Thirty-fifth Amendment of the Constitution (Right to Housing) Bill 2017: First Stage


Go gceadófar go dtabharfar isteach Bille dá ngairtear Acht chun an Bunreacht a leasú.

I move:

That leave be granted to introduce a Bill entitled an Act to amend the Constitution.

I feel impelled to bring forward this Bill which seeks to insert into the Constitution an imperative to establish specifically the right to secure, affordable, dignified housing appropriate to need for all residents of Ireland and, as part of that, to delimit the right to private property where it is necessary to ensure the common good and vindicate a right to housing for all residents. I believe that is necessary because it has often been cited that the constitutional protections regarding private property are a block to establishing a secure right to housing. That is something of an excuse put forward by political parties of the establishment in this country, mostly Fine Gael and Fianna Fáil, which wish to protect the rights of landlords, developers and the property-owning class to make money out of property and housing. Nonetheless, it is important to clarify the Constitution and insert this imperative so that it becomes an obligation and duty of any Government to secure what is the most basic right, namely, the right to a secure, dignified and appropriate roof over one's head. This is something the current Government has singularly failed to do, as have previous Fianna Fáil Governments.

I was not aware until recently that, at the time of the debate on the Lisbon treaty, one of the derogations the then Fianna Fáil Government sought from the Charter of Fundamental Rights was, incredibly, in respect of the article on the right to housing. This indicates the disposition of both Fianna Fáil and Fine Gael, which we saw last week with their position on Deputy Pringle's Thirty-Fifth Amendment of the Constitution (Economic, Social and Cultural Rights) Bill. Fianna Fáil and Fine Gael are absolutely resistant to establishing a right to housing in the Constitution. This is despite the fact that 84% of those involved with the Constitutional Convention, which the Government set up, said they wanted the right to housing to be inserted into the Constitution. Even its own body has injuncted the Government to establish this right. We have an unprecedented housing emergency that gets worse by the day. The Government's plans have utterly failed to address this but it still resists inserting the right to housing in the Constitution. This is the most elementary right. A Government which cannot secure the basic right to put a roof over the heads of our citizens does not deserve to be in office. If it cannot do that, what the hell can it do? It self-evidently cannot do that. Rebuilding Ireland is an abject and utter failure. Every day the situation gets worse. It is all because of the Government’s ideological commitment to private interests which make money from property.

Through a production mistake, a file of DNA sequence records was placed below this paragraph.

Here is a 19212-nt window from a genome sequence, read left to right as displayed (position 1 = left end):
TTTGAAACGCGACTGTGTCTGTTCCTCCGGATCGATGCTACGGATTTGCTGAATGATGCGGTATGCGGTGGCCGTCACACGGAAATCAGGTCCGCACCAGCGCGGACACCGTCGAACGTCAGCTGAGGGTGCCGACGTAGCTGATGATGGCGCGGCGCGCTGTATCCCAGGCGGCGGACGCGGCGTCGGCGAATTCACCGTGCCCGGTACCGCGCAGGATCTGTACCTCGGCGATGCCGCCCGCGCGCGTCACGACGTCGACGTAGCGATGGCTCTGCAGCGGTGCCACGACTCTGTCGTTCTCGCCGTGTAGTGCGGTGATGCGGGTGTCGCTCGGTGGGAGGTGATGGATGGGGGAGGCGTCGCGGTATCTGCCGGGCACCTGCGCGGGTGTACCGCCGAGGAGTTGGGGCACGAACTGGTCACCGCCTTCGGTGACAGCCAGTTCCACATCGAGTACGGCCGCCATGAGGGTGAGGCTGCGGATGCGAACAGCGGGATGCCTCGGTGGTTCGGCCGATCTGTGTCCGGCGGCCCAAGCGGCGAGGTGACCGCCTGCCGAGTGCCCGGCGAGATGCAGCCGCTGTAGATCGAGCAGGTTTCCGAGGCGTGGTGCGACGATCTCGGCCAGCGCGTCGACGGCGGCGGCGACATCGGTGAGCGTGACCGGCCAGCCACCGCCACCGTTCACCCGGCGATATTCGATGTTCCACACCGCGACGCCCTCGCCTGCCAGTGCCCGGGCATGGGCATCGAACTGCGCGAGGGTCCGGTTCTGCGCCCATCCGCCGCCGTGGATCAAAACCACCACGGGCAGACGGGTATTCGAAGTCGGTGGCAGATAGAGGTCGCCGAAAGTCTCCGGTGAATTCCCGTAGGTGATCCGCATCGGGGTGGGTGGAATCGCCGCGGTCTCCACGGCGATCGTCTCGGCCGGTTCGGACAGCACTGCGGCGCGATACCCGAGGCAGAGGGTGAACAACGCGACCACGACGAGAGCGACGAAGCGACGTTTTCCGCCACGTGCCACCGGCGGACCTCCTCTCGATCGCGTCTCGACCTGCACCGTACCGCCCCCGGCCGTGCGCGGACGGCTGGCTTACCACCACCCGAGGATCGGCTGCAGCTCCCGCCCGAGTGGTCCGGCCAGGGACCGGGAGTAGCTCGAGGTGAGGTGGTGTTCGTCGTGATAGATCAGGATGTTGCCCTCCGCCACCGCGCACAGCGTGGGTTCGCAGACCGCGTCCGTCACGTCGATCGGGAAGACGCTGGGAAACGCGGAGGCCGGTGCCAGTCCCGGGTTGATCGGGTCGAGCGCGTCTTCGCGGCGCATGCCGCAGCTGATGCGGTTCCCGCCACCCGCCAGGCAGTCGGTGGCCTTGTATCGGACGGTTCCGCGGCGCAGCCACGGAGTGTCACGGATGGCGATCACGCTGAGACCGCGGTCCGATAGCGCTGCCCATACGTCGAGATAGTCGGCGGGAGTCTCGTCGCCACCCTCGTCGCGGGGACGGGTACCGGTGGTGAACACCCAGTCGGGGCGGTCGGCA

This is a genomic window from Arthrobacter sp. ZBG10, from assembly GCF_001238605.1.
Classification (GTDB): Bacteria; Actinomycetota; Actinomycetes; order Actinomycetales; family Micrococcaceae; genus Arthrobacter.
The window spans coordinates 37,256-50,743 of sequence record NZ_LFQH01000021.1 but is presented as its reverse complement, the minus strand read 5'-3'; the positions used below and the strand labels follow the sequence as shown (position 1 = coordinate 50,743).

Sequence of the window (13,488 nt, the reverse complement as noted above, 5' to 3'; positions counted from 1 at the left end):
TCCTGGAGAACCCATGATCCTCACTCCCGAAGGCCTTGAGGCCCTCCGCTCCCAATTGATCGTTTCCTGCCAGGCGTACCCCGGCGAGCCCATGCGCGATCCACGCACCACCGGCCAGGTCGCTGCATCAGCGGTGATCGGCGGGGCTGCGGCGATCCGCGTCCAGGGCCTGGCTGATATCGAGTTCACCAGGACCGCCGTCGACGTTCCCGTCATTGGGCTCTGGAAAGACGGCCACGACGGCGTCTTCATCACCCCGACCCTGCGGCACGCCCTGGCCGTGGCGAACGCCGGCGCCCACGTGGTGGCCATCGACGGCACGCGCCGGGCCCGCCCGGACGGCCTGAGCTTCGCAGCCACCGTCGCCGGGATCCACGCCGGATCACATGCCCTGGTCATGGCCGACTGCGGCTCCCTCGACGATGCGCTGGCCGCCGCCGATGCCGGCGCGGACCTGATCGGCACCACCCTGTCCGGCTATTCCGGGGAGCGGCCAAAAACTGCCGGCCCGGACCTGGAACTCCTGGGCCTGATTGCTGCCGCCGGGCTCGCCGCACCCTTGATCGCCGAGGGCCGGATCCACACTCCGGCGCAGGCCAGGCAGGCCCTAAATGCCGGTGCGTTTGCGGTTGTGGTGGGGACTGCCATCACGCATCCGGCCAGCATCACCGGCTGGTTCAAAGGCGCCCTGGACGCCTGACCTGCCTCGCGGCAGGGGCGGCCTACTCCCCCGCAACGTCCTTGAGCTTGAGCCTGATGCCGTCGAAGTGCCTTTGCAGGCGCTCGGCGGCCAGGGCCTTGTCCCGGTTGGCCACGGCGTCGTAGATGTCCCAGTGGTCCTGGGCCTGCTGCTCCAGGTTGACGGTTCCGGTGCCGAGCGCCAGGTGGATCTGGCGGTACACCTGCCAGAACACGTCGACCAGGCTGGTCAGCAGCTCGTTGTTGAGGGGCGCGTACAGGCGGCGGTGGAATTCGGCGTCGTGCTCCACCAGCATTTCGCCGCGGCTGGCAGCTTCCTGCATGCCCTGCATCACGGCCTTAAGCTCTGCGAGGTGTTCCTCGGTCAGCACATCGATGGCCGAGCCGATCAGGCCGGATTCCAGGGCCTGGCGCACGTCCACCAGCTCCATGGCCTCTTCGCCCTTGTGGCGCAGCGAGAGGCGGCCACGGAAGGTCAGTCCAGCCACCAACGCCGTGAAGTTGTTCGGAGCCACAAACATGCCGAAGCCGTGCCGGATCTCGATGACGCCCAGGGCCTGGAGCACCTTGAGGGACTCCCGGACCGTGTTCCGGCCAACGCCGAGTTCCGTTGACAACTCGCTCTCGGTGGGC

Last week, I raised the case of a young homeless woman, Sinead, who was told she had to travel 12 km with her young daughter to Francis Street. In fairness, I did get a call from the Minister because he was obviously embarrassed by this. Sinead is now self-accommodated in a hotel in Dún Laoghaire. However, she told me this morning it is only until 7 April, when she will be left insecure again. Will she be put into squalid tenement housing, as some people are, or accommodation with chronic damp, full of drug users, as others have been? Alternatively, will the State have a legal obligation to give her a secure roof over her head? What about child welfare? The homeless child is subject to all of this.

What about the case of Antonia, a woman with two children, whose father suffers from motor neurone disease? She has a four-bed housing need and was granted housing priority in 2012. In the past few weeks, however, she has been given notice to quit by her landlord. When average rents in Dún Laoghaire are €2,300, housing assistance payment, HAP, offers €1,900 for housing which does not exist. This is what is going on. This is the human suffering.

Will the Government listen to the Constitutional Convention, take seriously the housing emergency and support this Bill to insert the right to housing into our Constitution?

Is the Bill opposed?

Cuireadh agus aontaíodh an cheist.
Question put and agreed to.

Since this is a Private Members' Bill, Second Stage must, under Standing Orders, be taken in Private Members' time.

Tairgim: "Go dtógfar an Bille in am Comhaltaí Príobháideacha."

I move: "That the Bill be taken in Private Members' time."

Cuireadh agus aontaíodh an cheist.
Question put and agreed to.